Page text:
By TAMBA JEAN-MATTHEW
West and Central African leaders on Monday started a two-day summit on maritime security and combating piracy in the Gulf of Guinea.
The heads of state and government will deliberate on new proposals and a joint action plan to tackle piracy and maritime criminality in the region.
The leaders are also expected to examine and ratify documents including a memorandum of agreement among Ecowas, the Economic Community of Central African States (ECCAS) and the Gulf of Guinea Commission on maritime safety and security in West and Central Africa.
Ecowas, ECCAS and the United Nations are jointly-sponsoring the summit which is intended to strengthen cooperation among the member countries to fight against ‚Äúgrowing threats‚Äù.
At the close of the summit, it is expected that the member countries will be provided with ‚Äúappropriate means‚Äù to combat the phenomenon, sources said.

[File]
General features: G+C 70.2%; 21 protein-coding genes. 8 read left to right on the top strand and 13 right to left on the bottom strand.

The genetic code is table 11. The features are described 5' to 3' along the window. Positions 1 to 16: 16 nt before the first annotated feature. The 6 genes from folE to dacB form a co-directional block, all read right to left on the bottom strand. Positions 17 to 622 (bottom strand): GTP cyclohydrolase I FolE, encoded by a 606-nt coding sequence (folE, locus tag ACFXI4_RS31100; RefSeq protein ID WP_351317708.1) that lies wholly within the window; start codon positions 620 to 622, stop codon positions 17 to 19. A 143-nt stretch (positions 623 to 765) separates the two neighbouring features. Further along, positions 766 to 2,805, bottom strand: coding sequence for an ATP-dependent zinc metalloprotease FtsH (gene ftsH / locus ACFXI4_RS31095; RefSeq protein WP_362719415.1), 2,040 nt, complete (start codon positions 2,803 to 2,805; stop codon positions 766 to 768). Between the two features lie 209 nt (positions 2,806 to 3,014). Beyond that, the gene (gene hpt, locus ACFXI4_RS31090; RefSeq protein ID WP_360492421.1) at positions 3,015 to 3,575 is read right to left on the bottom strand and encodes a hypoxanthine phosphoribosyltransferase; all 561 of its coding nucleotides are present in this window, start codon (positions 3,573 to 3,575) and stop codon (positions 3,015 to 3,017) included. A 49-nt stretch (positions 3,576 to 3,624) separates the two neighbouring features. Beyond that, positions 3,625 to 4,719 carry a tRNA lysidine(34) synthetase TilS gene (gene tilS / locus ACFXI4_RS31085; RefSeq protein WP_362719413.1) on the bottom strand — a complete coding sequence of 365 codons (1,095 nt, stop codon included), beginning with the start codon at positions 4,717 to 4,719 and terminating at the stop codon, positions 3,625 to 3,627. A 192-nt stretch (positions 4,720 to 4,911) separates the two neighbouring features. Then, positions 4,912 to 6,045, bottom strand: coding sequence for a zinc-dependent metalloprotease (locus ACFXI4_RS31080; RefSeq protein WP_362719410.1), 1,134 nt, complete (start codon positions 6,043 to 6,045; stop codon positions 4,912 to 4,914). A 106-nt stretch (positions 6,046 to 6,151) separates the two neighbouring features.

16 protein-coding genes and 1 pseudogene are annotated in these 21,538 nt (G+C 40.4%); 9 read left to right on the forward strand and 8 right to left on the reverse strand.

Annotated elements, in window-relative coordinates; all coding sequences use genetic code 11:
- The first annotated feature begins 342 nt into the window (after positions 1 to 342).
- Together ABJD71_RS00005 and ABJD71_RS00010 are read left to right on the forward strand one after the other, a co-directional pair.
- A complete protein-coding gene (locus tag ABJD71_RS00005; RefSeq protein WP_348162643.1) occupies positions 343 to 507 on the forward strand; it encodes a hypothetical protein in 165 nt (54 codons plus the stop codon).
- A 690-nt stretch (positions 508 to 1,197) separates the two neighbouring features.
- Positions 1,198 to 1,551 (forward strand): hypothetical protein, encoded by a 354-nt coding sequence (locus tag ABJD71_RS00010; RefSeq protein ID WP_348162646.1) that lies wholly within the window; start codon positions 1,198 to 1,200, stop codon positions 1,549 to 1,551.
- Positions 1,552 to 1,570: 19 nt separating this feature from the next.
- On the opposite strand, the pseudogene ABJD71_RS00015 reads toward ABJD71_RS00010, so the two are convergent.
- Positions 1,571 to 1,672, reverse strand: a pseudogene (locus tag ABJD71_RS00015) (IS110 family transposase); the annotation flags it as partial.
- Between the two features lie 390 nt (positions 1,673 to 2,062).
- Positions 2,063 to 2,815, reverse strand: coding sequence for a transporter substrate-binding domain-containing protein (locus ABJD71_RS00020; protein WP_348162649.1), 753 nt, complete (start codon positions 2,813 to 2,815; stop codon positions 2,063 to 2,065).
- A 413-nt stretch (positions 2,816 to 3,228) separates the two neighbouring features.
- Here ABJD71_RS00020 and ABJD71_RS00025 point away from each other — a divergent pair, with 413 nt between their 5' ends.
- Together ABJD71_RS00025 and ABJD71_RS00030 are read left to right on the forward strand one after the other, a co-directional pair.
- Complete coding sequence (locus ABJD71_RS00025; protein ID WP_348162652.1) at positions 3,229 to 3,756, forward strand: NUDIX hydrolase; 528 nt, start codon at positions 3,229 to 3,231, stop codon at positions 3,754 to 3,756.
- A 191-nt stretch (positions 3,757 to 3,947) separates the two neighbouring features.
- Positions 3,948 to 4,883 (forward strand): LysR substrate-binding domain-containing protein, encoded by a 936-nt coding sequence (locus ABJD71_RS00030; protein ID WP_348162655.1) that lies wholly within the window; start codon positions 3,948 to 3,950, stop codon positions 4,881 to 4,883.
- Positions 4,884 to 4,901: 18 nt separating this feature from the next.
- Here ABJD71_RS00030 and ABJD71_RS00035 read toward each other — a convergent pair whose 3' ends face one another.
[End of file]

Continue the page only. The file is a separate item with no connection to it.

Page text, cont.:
Furthermore, the regional leaders would also discuss a code of conduct on the fight against piracy, armed robbery and illegal maritime activities.
An estimated 996 pirate attacks have been recorded since 2012 on ocean-going fuel cargo vessels in the region and products transferred to pirate ships, according to the International Maritime Bureau.
The source said oil products from pirated ships are sold on the lucrative black market. The pirates are not primarily focused on seeking ransoms to release ships.
The statement said that West Africa has overtaken Somalia in the reported number of both ships and seafarers attacked. The incidents in the Gulf of Guinea had surpassed those in the Gulf of Aden and of the western Indian Ocean.
Of the 206 hostages taken last year off West Africa, five were killed, the statement concluded.